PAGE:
The Roman Republic's army was based in its citizen soldiers, as opposed to Carthage, whose army saw far greater reliance on mercenaries. Carthage, with its more far-flung empire (with holdings across the larger Mediterranean world), was far more reliant on its naval power, while Rome was still, as of the...
The Roman Republic's army was based in its citizen soldiers, as opposed to Carthage, whose army saw far greater reliance on mercenaries. Carthage, with its more far-flung empire (with holdings across the larger Mediterranean world), was far more reliant on its naval power, while Rome was still, as of the First Punic War, a land-based empire. However, one of the critical advantages of the Roman military (one previously foreshadowed during the earlier war against the Greek commander, Pyrrhus of Epirus) was its manpower reserves and its ability to recover from military losses that (for many other states of that time) would have been catastrophic.
This dynamic of Roman land superiority against Carthaginian naval strength was a critical theme in the First Punic War, and it actually inspired Rome to invest in the creation of its own navy. One of the critical tactics of this first stage in the war, from the Roman perspective, was its reliance on boarding enemy ships rather than outmaneuvering them (a strategy that was to Rome's advantage).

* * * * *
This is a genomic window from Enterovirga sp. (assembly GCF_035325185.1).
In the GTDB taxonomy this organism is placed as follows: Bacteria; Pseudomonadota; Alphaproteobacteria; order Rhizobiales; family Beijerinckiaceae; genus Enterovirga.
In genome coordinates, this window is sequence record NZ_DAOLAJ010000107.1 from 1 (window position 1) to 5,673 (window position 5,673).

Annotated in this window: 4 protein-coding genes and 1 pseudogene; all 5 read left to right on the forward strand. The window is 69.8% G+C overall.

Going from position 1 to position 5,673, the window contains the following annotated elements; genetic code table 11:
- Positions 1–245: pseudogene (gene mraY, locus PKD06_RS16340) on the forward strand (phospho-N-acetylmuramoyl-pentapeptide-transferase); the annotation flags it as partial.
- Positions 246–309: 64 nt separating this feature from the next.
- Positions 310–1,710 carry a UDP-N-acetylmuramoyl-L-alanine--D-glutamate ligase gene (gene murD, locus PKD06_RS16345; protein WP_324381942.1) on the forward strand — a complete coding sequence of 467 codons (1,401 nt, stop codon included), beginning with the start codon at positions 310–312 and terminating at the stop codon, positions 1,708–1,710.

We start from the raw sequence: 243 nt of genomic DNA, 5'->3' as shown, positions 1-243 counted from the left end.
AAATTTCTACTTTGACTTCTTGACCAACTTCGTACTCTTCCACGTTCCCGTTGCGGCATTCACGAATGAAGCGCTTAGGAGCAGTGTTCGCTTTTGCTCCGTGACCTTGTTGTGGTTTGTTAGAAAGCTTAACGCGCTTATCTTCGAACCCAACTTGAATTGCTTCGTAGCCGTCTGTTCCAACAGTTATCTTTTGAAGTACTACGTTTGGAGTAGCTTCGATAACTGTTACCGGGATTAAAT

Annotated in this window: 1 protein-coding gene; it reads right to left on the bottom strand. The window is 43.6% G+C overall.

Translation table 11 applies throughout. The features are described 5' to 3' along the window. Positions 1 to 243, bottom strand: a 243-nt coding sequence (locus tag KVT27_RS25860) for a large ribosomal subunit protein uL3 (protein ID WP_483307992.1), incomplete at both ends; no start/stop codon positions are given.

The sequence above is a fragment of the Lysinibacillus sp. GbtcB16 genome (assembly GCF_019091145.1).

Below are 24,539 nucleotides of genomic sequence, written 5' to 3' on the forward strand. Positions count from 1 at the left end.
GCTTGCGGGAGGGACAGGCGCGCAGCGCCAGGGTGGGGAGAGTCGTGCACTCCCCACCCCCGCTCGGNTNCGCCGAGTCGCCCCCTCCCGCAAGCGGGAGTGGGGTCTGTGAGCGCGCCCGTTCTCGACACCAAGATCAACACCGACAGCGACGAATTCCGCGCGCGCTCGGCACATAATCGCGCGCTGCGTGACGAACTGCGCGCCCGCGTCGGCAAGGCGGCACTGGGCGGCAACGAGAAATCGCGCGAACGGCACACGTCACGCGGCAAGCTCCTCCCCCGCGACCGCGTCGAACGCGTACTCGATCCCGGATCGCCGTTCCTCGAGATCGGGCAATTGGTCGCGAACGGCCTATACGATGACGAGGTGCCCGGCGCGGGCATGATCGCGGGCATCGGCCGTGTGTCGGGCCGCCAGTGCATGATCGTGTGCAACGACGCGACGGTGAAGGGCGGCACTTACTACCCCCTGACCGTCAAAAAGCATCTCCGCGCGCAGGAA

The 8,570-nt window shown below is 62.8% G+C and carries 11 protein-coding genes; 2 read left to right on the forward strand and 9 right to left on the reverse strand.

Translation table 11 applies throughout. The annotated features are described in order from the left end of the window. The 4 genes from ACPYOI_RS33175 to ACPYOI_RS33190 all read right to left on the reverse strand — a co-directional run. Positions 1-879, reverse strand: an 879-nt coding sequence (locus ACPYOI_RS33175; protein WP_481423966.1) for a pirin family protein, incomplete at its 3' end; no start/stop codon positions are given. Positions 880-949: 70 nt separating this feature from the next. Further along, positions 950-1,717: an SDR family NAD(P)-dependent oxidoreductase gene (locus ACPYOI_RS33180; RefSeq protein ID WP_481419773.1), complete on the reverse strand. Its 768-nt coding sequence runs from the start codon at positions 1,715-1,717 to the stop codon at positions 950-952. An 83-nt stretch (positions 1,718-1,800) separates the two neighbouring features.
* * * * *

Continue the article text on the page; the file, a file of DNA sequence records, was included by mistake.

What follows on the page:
The Second Punic War, on the other hand, was largely defined by Hannibal's invasion of Italy, with the intention of defeating Roman armies in direct military confrontations and turning its allies in Italy against it. Ultimately, here we see Rome's manpower reserves utilized to their full effect as Rome endured the defeats (most notably the defeat at Cannae, one of the most catastrophic defeats in all of Ancient History) while refusing to surrender.
Hannibal, meanwhile, lacked the resources to siege Rome itself. Thus, despite his victories, the war turned increasingly against him, as Rome began utilizing a Fabian strategy, refusing the direct battles that Hannibal sought, and instead preserving its forces, shadowing Hannibal, to maintain the loyalty of its allies. Thus, Hannibal was forced into an increasingly precarious situation, with his initial strategy now working against him.
The final turning point of the Second Punic War came with the emergence of Scipio, who would lead Roman armies to victories in Spain and later Africa. In the process, Hannibal was forced to abandon the Italian campaign to address the invasion of Africa, where he would be defeated in the Battle of Zama. The Second Punic War would end in a decisive victory for Rome, and these conflicts with Carthage would signal its emergence as a major power in the Mediterranean world.